& The Table: The Supper Club Turning Strangers Into Friends
Upon arriving at my first & The Table dinner, I’m greeted warmly by the host before she promptly asks if I’d like a drink. In her living room, four other women are chatting around a candlelit dining table decorated with personalised place cards. Small talk is abandoned in favour of travel horror stories, restaurant recommendations and shared laments about the London dating scene. Our ages and occupations are varied, yet we’ve all voluntarily signed up to dine with five strangers.
Founded by Samatha Wolfson, & The Table is a platform that enables women to host or attend local dinner parties focused on specific conversational topics. Tonight’s is ‘Fork in the Road’ – perhaps the perfect dinner party pun.
“Our mission is simple: connection at any age. We’re driven by the notion that you never stop growing and meeting new people that can add to your life,” says Wolfson. After relocating to Amsterdam from the US in 2017, Wolfson started hosting dinner parties for six, inviting women she met while out and about, as a creative way to make friends as an adult. “Friendships and connections get f*cking harder as we get older. You don’t often find yourself in natural spaces to meet people if you don’t want to swipe on an app or go to a networking event.” She continues, “I wanted to find casual settings where I could talk about topics that maybe aren’t the norm but are important and get perspectives from new women.”
The dinner parties underwent various name and format changes before becoming & The Table in March 2022, following a COVID-19 hiatus. Within two months of creating an Instagram account documenting the dinners, Wolfson had over 500 requests to attend. “It became real at that point. I was like, ‘Oh, maybe I’ve hit the pulse of what women want.’” Currently, there are 114 & The Table hosts across 10 countries. Over 300 dinners have been held, with conversational themes ranging from lifestyle choices such as freelancing to bigger questions, such as, ‘what is love?’
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“Human interaction, for many of us, is what genuinely fuels us. We hit the right time of women questioning ‘How do I get myself out there in new ways?’” Wolfson says. Since COVID-19, there has been a rise in online platforms dedicated to fostering offline interaction. For instance, The Girlie’s Guide uses social media to arrange ticketed in-person meet-ups for women in England. There’s also Timeleft, another dinner party platform that operates on a subscription model. Clinical psychologist and university professor Dr Mendez believes the pandemic played a “huge role” in our increased desire for in-person interaction because although “people tried to maintain relationships online, they became frustrated with the lack of connection, becoming lonely and anxious.”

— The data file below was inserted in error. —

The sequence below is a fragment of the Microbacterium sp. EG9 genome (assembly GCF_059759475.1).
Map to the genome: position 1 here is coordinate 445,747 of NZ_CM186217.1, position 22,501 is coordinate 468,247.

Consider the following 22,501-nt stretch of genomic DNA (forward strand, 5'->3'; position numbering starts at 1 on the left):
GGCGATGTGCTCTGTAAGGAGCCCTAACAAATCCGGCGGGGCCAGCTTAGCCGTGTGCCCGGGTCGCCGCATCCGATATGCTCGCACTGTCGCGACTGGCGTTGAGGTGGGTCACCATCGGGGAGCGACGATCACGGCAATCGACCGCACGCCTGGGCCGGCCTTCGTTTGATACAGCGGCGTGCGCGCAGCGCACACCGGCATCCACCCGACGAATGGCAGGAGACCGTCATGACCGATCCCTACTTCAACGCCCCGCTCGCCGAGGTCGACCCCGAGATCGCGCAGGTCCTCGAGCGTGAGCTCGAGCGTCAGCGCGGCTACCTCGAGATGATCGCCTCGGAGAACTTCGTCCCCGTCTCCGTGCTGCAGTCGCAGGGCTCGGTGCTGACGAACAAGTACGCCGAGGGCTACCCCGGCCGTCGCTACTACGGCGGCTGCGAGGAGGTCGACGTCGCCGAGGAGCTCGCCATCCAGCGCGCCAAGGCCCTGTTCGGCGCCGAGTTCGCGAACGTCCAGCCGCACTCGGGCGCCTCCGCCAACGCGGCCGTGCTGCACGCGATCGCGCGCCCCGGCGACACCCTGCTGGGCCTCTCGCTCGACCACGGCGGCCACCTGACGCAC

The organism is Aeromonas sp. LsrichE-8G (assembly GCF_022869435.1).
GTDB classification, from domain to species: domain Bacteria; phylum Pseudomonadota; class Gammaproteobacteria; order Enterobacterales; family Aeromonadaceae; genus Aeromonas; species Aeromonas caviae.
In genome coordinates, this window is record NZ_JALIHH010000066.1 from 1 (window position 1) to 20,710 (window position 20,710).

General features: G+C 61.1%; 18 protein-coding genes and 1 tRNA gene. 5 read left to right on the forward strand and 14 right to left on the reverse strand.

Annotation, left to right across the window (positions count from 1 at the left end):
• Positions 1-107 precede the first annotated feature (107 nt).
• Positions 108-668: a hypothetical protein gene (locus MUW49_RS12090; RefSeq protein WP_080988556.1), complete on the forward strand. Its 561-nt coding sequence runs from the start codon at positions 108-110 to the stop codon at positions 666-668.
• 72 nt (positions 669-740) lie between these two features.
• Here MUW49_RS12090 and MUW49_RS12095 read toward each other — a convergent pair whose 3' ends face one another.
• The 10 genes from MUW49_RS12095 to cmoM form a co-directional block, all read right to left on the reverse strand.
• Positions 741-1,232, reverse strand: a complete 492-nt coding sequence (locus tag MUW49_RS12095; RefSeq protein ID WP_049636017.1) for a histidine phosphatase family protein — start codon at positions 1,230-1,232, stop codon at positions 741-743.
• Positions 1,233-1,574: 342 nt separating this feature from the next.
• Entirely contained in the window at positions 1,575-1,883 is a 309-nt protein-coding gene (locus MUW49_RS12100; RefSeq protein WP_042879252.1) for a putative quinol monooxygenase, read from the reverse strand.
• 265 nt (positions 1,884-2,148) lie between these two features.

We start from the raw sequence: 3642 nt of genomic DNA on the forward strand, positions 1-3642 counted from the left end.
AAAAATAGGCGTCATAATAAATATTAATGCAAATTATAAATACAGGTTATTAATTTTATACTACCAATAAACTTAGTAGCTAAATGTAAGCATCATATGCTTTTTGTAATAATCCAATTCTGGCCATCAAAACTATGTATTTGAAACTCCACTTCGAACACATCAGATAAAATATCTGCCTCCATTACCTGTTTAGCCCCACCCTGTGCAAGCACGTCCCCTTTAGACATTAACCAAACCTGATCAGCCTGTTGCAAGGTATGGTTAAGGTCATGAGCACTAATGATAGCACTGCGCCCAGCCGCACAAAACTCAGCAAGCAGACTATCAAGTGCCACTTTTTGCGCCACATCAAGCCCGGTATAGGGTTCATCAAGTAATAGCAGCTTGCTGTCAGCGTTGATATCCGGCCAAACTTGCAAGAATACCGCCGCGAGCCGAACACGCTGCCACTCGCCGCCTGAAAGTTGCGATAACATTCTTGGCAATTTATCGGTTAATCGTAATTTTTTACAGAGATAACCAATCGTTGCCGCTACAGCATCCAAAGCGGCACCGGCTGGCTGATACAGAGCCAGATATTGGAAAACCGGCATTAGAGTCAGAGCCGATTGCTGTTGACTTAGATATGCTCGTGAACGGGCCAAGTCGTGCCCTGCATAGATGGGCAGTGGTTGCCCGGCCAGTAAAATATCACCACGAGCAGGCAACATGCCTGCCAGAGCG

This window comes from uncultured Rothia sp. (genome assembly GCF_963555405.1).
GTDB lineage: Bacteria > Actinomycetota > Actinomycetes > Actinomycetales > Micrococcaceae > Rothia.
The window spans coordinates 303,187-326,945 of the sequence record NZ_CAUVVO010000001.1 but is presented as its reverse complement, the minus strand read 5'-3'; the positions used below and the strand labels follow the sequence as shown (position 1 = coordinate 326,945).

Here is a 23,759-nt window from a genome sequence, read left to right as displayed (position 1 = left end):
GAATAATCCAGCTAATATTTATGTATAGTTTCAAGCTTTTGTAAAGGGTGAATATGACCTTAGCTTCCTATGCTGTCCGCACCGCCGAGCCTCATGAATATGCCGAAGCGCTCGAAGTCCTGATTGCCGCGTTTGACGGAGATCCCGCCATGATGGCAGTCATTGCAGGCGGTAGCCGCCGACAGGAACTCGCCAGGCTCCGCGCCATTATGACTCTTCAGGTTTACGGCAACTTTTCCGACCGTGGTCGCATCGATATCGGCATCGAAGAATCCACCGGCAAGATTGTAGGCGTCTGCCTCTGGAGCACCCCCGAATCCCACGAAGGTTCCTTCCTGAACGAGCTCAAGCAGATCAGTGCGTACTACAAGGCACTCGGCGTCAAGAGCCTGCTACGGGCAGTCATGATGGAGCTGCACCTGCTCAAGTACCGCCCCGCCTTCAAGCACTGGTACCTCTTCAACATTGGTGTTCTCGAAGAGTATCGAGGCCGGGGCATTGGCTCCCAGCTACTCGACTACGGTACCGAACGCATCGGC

“In-person connection leads to a greater sense of calmness and emotional wellbeing,” he adds. He cites empathy as the cornerstone of meaningful connection, demonstrated through both “verbal and non-verbal communication”, which is more feasible in person. While online interactions serve a purpose, especially when alternatives are limited, the importance of in-person socialising for mental health shouldn’t be underestimated.
In between courses that our host has prepared, the group is presented with two questions that point back to our dinner’s theme: what is a fork in the road you have faced, and how did you rely on your intuition? We take turns answering and listening, drinking up the details of each other’s lives and finishing off our wine. Advice is passed around, along with the cavolo nero salad. One woman talks about her reluctance to take risks when it comes to decision-making. The woman to my right offers up an astute observation in response: “I mean, coming tonight is a risk – you had no idea how this would go, but you showed up anyway.”
“Some people think we’re the end point but, really, we’re the starting point for connection – for how someone can feel nourished in their life,” Wolfson says. People have met friends, housemates and even business partners through & The Table. She hints at how, in the future, & The Table will be expanding beyond dinner parties. This spring it will introduce the Nourishment Walk: a guided meditative experience accessible from anywhere. The dinners, walks and whatever else Wolfson has up her sleeve for & The Table are all merely just means to an end. A woman messaged Wolfson after attending a ‘child-free living’-themed dinner, expressing her gratitude for discovering a community of like-minded women having experienced criticism elsewhere for her lifestyle choice. “I hear about connections being built so many levels outside my own hold,” says Wolfson. “That’s my driving force in all of this.”
Samatha Wolfson’s 5 Favourite Conversation Starters To Ask At A Dinner Party
- What did the people that raised you teach you about the world?
- What are the three words your friends would use to describe you? Then the three your family would, and then the three you would use to describe yourself.
- What does ‘success’ mean to you and how does it look?
- What is a core memory in your life that you would want to relive?
- If you had to give a title to this chapter in your life, what would you name it?
Jamison Kent is a freelance arts and culture writer based in London